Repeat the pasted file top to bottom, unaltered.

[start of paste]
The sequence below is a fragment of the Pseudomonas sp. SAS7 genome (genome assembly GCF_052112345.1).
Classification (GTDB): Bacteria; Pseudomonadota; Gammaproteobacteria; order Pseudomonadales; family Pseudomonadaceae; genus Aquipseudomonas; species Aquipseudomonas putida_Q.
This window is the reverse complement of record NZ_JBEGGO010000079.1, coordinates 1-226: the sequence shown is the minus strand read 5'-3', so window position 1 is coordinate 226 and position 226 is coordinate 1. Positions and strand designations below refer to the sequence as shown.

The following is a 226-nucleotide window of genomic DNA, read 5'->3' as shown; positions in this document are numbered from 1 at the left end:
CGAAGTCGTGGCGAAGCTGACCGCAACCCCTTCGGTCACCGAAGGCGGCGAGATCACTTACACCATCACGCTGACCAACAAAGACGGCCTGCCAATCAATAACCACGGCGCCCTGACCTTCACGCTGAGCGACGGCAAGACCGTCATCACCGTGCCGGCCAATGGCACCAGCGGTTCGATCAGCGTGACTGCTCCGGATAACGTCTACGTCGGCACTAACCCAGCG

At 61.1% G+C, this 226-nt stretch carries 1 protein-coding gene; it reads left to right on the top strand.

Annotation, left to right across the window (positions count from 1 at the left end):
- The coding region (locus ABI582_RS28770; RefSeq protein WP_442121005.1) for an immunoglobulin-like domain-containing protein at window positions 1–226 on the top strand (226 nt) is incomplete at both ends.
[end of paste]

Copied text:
The sequence below is a fragment of the Pseudomonas sp. SAS7 genome (genome assembly GCF_052112345.1).
Classification (GTDB): Bacteria; Pseudomonadota; Gammaproteobacteria; order Pseudomonadales; family Pseudomonadaceae; genus Aquipseudomonas; species Aquipseudomonas putida_Q.
This window is the reverse complement of record NZ_JBEGGO010000079.1, coordinates 1-226: the sequence shown is the minus strand read 5'-3', so window position 1 is coordinate 226 and position 226 is coordinate 1. Positions and strand designations below refer to the sequence as shown.

The following is a 226-nucleotide window of genomic DNA, read 5'->3' as shown; positions in this document are numbered from 1 at the left end:
CGAAGTCGTGGCGAAGCTGACCGCAACCCCTTCGGTCACCGAAGGCGGCGAGATCACTTACACCATCACGCTGACCAACAAAGACGGCCTGCCAATCAATAACCACGGCGCCCTGACCTTCACGCTGAGCGACGGCAAGACCGTCATCACCGTGCCGGCCAATGGCACCAGCGGTTCGATCAGCGTGACTGCTCCGGATAACGTCTACGTCGGCACTAACCCAGCG

At 61.1% G+C, this 226-nt stretch carries 1 protein-coding gene; it reads left to right on the top strand.

Annotation, left to right across the window (positions count from 1 at the left end):
- The coding region (locus ABI582_RS28770; RefSeq protein WP_442121005.1) for an immunoglobulin-like domain-containing protein at window positions 1–226 on the top strand (226 nt) is incomplete at both ends.